The SAPS crime statistics released in September may have shown a marginal decline in house robberies but Dial Direct Insurance's claims data suggests otherwise. With the festive season approaching, we are warning South Africans to be extra vigilant as they gear down and criminals gear up for the holidays.
The SAPS recorded a decrease of 1.9% in house robberies in the 2011/12 financial year; however, our comparison of claims data from the 2010/11 and 2011/12 periods shows that house robberies increased by 5.06%.
I cite the findings of the 2012 Victims of Crime Survey by Statistics SA, in saying that house robberies and break-ins are experienced and feared by a lot of South Africans.
In this year's survey, 1.5% of the respondents reported that they had been victims of a house robbery at least once in 2011, which was the reference period for the 2012 survey. House breaking was experienced by 5.4% of the respondents in the past year, compared to 4.5% in 2010.
House robbery is most feared
House robbery was rated the most-feared crime by 50% of the survey participants and 46% perceive it to be the most common. The majority (59%) of households declared housebreaking to be the most common crime and 57% said it was the crime they feared the most.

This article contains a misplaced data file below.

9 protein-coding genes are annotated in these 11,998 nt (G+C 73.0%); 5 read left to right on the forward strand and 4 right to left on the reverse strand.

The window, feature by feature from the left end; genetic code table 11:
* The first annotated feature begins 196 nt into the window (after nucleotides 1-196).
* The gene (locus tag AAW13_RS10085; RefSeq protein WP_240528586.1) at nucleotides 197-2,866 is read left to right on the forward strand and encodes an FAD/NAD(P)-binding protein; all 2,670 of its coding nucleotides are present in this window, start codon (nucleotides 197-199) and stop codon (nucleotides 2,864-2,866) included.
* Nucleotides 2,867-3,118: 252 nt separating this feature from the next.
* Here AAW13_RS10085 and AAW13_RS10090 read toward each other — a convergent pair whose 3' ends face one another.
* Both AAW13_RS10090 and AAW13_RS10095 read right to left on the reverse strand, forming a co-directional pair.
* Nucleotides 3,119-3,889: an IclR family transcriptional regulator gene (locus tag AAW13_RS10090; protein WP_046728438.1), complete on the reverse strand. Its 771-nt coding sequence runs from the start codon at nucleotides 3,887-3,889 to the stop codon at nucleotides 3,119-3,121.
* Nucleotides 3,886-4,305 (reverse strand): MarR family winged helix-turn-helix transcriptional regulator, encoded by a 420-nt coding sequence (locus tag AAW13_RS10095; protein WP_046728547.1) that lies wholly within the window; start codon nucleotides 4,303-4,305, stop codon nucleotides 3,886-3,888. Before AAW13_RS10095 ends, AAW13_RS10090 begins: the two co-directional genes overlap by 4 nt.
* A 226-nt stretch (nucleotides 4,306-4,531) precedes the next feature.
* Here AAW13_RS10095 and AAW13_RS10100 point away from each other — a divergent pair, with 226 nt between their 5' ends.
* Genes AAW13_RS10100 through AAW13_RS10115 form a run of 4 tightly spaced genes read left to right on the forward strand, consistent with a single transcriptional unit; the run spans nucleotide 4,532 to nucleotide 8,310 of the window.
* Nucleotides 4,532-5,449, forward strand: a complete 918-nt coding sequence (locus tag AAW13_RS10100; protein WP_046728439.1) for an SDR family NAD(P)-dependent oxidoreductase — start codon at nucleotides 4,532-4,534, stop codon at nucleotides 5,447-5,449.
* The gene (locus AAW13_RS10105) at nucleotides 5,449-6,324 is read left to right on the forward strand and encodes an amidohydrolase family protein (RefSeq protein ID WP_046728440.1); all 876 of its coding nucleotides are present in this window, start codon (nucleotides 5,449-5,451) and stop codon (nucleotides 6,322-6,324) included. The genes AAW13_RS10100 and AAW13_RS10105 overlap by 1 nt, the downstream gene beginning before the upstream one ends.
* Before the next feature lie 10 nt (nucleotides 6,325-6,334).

Certainly, having their home invaded by criminals, whether in a robbery or burglary, is ranked high on South Africans' list of crime-related fears. It also remains a prevalent crime, which usually increases over the December period when a lot of people go away on holiday. Typically, we experience about a 10% increase in claims relating to house robberies and break-ins over the festive season.
With this in mind, we are urging people to be on guard and step-up security at their homes even if it means using their end-of-year bonus or dipping into their savings. The return on investment is a safer home.
Dial Direct recommends the following:
Fit all access doors with security gates.
Install burglar bars on windows.
Cut away tree branches and remove other things that could be used as leverage for getting into the house.
Install an alarm system to provide an early warning of a security breach. This should be linked up to a reputable armed-response service.
Notify the security company/armed response company that you will be going away.
Ask a trusted neighbour or friend who lives close by to keep an eye on your home. Ideally, ask someone to visit the property daily to clear the mailbox and switch lights on and off to make it appear as though someone is home.
Store irreplaceable, sentimental items in a safe.
I would conclude by stressing the importance of having adequate home contents insurance in place.
Check that your home contents insurance is up-to-date and that the amount for which you are insured is adequate. It is a good idea to send an updated inventory list to your insurance provider before going away to ensure that all the goods you want insured are included.
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